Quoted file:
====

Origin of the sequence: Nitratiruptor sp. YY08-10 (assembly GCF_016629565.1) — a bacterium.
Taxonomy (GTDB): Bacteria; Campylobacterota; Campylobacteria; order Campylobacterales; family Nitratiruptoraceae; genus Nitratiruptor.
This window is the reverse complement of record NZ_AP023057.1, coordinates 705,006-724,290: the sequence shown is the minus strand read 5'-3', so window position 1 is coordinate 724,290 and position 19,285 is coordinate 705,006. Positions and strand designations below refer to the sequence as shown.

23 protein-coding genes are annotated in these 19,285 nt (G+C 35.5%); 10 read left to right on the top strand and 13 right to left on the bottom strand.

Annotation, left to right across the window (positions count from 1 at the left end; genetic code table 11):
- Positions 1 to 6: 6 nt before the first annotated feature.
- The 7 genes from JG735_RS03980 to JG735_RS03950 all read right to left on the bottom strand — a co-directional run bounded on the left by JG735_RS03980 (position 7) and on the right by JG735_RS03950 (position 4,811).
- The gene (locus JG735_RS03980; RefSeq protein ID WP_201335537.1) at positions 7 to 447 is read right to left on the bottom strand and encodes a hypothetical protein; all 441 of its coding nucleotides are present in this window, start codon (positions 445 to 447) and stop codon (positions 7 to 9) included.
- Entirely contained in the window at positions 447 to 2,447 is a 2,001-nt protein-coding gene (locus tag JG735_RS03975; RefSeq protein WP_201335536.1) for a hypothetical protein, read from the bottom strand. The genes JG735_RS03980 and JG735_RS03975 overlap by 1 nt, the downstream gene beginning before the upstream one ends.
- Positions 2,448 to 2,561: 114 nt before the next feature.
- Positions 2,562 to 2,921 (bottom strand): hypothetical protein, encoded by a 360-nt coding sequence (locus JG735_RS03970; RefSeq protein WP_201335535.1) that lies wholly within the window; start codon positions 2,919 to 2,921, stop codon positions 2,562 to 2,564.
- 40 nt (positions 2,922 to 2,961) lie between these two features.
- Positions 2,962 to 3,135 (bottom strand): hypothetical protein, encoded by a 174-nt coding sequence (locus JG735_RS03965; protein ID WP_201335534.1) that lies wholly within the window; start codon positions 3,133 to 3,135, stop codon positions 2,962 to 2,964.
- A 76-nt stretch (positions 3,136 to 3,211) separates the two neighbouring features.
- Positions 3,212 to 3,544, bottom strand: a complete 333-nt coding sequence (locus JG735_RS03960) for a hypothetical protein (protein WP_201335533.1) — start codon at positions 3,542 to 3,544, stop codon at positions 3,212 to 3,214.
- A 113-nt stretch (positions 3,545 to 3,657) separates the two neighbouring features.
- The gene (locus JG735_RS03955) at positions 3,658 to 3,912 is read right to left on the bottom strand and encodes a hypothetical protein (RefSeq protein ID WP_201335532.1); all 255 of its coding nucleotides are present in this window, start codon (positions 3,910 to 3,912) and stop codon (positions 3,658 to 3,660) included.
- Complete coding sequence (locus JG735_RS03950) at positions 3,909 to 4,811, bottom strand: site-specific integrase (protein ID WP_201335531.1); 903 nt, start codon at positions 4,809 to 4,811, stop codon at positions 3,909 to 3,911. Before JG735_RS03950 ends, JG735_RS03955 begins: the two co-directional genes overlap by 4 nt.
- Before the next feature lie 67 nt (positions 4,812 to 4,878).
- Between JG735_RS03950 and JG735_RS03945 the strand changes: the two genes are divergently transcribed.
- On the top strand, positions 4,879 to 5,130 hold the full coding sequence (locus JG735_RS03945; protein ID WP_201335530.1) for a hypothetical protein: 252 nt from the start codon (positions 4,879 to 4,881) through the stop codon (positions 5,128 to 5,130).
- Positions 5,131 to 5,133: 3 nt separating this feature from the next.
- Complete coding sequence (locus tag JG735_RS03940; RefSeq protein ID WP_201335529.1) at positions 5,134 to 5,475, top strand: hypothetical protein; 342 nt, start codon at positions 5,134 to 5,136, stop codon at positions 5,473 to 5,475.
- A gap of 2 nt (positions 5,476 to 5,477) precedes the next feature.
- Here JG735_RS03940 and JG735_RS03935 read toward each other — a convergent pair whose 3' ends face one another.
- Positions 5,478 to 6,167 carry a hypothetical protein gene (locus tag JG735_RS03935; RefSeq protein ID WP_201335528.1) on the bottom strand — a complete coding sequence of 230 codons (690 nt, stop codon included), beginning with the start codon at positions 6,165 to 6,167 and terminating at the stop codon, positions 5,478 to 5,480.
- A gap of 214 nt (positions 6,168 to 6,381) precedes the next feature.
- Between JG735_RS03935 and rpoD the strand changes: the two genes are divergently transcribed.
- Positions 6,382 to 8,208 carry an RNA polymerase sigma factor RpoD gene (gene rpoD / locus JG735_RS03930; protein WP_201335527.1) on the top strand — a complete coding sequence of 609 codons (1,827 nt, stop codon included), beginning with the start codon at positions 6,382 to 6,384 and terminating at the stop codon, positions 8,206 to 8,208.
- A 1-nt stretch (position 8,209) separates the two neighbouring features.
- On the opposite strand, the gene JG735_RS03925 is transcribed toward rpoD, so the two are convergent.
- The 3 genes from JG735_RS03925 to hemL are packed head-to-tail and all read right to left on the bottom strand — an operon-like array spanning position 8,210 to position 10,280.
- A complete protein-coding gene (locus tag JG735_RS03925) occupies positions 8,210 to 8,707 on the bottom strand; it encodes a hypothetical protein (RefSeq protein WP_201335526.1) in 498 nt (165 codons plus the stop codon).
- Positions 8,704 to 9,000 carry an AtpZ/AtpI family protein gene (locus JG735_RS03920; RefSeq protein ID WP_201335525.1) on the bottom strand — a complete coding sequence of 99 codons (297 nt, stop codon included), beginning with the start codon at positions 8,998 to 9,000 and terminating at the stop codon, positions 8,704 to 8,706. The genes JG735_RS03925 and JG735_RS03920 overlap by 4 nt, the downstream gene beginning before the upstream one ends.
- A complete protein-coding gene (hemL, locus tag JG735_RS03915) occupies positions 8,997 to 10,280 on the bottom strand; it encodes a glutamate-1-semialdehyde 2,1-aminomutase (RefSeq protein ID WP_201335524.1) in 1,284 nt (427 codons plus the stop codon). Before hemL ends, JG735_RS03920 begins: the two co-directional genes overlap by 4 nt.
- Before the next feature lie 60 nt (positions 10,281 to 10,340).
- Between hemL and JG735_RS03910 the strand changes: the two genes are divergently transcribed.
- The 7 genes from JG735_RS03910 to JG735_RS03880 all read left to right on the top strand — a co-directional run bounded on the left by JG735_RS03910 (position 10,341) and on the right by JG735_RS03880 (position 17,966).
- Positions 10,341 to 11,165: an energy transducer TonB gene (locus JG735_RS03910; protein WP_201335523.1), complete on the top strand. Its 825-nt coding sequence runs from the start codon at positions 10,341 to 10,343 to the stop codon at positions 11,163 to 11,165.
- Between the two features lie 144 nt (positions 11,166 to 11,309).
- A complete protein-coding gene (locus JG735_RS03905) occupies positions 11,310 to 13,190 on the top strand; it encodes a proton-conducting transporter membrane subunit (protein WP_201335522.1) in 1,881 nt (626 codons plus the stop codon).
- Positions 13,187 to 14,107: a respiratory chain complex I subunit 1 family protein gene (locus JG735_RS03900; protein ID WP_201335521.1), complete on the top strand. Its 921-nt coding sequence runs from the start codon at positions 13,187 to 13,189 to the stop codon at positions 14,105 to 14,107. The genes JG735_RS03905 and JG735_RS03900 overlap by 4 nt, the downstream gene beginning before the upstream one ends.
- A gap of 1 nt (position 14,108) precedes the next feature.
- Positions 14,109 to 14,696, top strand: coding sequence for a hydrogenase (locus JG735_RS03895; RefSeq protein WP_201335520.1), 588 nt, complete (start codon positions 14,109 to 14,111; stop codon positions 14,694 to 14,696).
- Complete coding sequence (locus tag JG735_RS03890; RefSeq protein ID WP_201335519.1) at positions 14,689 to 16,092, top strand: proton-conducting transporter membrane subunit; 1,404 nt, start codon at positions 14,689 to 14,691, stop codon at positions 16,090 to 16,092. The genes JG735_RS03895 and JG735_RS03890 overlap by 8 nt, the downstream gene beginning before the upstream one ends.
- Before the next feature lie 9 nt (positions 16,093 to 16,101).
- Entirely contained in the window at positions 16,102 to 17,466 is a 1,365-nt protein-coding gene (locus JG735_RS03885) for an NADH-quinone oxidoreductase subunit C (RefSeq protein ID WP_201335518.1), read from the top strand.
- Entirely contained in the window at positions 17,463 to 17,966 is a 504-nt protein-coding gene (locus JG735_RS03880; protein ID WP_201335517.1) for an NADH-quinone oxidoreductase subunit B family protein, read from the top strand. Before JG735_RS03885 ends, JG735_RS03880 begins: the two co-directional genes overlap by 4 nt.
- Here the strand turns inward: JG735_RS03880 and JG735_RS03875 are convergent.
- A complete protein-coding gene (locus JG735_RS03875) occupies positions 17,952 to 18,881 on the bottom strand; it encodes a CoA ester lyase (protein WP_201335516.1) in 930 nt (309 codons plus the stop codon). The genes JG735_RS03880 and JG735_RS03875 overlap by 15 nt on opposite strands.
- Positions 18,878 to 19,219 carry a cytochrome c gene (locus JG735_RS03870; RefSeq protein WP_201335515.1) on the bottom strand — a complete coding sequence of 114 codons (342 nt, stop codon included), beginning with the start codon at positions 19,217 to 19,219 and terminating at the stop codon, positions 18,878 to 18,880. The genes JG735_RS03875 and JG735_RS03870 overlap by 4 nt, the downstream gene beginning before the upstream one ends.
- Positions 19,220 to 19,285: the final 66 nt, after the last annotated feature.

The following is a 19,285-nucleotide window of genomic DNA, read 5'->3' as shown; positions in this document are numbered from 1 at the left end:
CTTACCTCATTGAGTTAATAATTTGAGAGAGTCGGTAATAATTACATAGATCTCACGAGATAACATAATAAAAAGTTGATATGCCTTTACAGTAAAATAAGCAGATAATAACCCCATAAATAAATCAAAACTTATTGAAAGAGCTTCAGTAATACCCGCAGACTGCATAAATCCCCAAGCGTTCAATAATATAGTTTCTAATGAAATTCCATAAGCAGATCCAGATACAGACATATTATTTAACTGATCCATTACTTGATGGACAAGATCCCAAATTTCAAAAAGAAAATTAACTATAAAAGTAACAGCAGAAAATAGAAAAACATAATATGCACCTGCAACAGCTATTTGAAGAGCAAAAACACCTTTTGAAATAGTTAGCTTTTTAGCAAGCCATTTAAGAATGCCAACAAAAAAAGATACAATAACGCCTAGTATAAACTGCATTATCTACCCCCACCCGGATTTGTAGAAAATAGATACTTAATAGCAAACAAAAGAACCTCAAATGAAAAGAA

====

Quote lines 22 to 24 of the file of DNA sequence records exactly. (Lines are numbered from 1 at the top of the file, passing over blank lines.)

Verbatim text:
- Positions 5,131 to 5,133: 3 nt separating this feature from the next.
- Complete coding sequence (locus tag JG735_RS03940; RefSeq protein ID WP_201335529.1) at positions 5,134 to 5,475, top strand: hypothetical protein; 342 nt, start codon at positions 5,134 to 5,136, stop codon at positions 5,473 to 5,475.
- A gap of 2 nt (positions 5,476 to 5,477) precedes the next feature.